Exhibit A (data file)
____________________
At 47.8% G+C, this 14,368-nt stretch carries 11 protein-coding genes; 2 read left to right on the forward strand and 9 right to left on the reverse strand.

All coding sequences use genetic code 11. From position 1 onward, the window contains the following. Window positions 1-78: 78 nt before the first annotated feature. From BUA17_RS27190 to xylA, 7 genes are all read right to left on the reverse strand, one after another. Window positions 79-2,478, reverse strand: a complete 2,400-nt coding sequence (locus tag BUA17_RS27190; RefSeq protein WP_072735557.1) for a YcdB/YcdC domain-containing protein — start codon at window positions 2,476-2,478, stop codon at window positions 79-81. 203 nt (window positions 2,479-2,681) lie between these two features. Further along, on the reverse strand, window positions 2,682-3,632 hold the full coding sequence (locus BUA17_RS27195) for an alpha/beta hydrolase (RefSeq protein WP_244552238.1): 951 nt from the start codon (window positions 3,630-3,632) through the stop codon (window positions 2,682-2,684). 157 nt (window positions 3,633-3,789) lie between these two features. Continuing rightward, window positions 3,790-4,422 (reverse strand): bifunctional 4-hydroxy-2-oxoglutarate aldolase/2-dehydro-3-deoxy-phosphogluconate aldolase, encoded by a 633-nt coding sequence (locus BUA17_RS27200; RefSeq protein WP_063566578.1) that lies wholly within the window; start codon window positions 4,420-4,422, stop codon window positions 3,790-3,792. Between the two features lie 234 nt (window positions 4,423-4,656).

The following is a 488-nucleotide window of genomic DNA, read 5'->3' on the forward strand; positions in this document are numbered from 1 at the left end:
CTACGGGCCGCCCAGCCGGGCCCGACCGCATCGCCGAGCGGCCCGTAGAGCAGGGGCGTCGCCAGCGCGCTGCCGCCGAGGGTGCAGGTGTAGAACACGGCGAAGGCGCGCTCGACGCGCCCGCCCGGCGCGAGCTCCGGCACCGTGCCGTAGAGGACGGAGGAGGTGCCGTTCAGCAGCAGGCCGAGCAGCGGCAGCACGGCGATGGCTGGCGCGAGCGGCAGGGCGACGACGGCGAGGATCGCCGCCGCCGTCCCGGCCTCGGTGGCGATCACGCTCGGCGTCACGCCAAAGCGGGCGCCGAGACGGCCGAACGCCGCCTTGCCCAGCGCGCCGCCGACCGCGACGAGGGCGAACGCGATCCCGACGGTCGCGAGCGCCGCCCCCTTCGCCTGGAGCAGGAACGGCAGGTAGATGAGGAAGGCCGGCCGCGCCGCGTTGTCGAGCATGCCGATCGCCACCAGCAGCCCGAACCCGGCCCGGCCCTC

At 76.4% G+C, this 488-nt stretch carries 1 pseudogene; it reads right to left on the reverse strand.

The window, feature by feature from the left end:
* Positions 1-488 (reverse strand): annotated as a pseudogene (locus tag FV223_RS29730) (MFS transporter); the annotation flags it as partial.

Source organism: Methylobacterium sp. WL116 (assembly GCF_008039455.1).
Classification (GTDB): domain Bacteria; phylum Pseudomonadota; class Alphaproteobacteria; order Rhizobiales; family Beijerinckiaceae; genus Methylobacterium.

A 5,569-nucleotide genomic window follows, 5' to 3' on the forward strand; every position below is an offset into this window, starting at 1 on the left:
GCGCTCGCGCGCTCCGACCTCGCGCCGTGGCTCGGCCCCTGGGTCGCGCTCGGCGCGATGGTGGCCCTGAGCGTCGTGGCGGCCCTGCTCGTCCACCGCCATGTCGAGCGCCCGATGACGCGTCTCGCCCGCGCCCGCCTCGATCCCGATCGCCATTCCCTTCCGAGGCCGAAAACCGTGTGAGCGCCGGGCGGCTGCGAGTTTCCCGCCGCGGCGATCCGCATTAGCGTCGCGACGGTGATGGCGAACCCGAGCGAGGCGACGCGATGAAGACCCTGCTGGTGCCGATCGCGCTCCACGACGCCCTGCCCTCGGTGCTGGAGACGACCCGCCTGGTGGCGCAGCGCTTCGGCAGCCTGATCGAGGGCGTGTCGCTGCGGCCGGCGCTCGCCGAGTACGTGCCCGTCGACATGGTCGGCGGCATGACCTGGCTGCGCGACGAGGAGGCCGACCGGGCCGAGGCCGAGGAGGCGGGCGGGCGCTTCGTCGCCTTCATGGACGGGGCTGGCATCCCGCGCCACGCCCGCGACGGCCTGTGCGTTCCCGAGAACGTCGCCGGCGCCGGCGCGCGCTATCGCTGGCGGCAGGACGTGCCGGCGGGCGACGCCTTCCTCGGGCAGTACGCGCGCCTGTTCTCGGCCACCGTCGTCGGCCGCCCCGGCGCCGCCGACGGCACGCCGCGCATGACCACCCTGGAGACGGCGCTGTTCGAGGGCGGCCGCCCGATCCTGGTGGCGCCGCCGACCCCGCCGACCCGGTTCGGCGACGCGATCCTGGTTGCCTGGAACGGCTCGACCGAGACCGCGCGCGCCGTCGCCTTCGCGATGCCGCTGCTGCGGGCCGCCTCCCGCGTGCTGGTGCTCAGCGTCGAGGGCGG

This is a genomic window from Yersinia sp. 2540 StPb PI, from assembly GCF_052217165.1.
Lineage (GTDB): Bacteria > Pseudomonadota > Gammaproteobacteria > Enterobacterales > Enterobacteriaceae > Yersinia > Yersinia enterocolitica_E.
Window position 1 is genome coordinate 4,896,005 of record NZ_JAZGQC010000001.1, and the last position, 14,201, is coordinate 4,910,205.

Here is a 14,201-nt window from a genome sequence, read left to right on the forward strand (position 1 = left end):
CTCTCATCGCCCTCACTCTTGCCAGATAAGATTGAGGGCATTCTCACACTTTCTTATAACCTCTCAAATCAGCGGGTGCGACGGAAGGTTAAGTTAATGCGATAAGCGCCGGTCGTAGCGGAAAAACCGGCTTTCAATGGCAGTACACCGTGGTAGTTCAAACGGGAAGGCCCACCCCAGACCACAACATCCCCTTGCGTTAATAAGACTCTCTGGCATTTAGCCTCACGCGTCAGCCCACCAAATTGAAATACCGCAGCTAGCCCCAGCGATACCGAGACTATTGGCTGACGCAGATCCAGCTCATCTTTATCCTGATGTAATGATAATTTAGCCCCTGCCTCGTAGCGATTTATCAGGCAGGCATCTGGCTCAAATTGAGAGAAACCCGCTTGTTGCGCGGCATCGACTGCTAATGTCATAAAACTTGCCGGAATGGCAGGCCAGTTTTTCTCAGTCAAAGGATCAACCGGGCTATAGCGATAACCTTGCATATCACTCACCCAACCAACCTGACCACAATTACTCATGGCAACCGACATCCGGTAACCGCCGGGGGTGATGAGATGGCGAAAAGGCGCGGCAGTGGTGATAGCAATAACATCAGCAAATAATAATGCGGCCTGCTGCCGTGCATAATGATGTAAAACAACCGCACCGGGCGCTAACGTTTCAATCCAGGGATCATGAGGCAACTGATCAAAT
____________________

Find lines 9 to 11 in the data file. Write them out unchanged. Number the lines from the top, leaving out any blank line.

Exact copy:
Classification (GTDB): domain Bacteria; phylum Pseudomonadota; class Alphaproteobacteria; order Rhizobiales; family Beijerinckiaceae; genus Methylobacterium.

A 5,569-nucleotide genomic window follows, 5' to 3' on the forward strand; every position below is an offset into this window, starting at 1 on the left:
GCGCTCGCGCGCTCCGACCTCGCGCCGTGGCTCGGCCCCTGGGTCGCGCTCGGCGCGATGGTGGCCCTGAGCGTCGTGGCGGCCCTGCTCGTCCACCGCCATGTCGAGCGCCCGATGACGCGTCTCGCCCGCGCCCGCCTCGATCCCGATCGCCATTCCCTTCCGAGGCCGAAAACCGTGTGAGCGCCGGGCGGCTGCGAGTTTCCCGCCGCGGCGATCCGCATTAGCGTCGCGACGGTGATGGCGAACCCGAGCGAGGCGACGCGATGAAGACCCTGCTGGTGCCGATCGCGCTCCACGACGCCCTGCCCTCGGTGCTGGAGACGACCCGCCTGGTGGCGCAGCGCTTCGGCAGCCTGATCGAGGGCGTGTCGCTGCGGCCGGCGCTCGCCGAGTACGTGCCCGTCGACATGGTCGGCGGCATGACCTGGCTGCGCGACGAGGAGGCCGACCGGGCCGAGGCCGAGGAGGCGGGCGGGCGCTTCGTCGCCTTCATGGACGGGGCTGGCATCCCGCGCCACGCCCGCGACGGCCTGTGCGTTCCCGAGAACGTCGCCGGCGCCGGCGCGCGCTATCGCTGGCGGCAGGACGTGCCGGCGGGCGACGCCTTCCTCGGGCAGTACGCGCGCCTGTTCTCGGCCACCGTCGTCGGCCGCCCCGGCGCCGCCGACGGCACGCCGCGCATGACCACCCTGGAGACGGCGCTGTTCGAGGGCGGCCGCCCGATCCTGGTGGCGCCGCCGACCCCGCCGACCCGGTTCGGCGACGCGATCCTGGTTGCCTGGAACGGCTCGACCGAGACCGCGCGCGCCGTCGCCTTCGCGATGCCGCTGCTGCGGGCCGCCTCCCGCGTGCTGGTGCTCAGCGTCGAGGGCGG